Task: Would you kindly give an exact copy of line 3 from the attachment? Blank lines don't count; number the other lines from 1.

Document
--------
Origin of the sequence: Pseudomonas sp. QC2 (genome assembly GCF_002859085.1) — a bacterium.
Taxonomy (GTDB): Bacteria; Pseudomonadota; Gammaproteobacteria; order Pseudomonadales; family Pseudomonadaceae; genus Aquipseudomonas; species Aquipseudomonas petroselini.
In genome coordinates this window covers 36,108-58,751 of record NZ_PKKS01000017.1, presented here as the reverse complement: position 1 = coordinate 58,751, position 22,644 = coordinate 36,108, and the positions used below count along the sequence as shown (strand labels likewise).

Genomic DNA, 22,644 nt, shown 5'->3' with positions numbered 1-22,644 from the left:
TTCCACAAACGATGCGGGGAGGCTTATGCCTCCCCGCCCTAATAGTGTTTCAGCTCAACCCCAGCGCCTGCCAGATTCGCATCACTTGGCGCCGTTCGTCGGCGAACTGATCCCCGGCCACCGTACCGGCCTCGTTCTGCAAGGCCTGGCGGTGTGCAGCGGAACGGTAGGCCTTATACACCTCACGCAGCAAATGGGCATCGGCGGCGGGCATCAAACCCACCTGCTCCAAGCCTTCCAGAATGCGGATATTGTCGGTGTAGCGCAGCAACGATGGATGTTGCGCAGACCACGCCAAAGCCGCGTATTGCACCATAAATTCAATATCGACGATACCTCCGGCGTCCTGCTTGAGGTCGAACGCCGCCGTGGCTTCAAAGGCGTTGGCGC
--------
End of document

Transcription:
In genome coordinates this window covers 36,108-58,751 of record NZ_PKKS01000017.1, presented here as the reverse complement: position 1 = coordinate 58,751, position 22,644 = coordinate 36,108, and the positions used below count along the sequence as shown (strand labels likewise).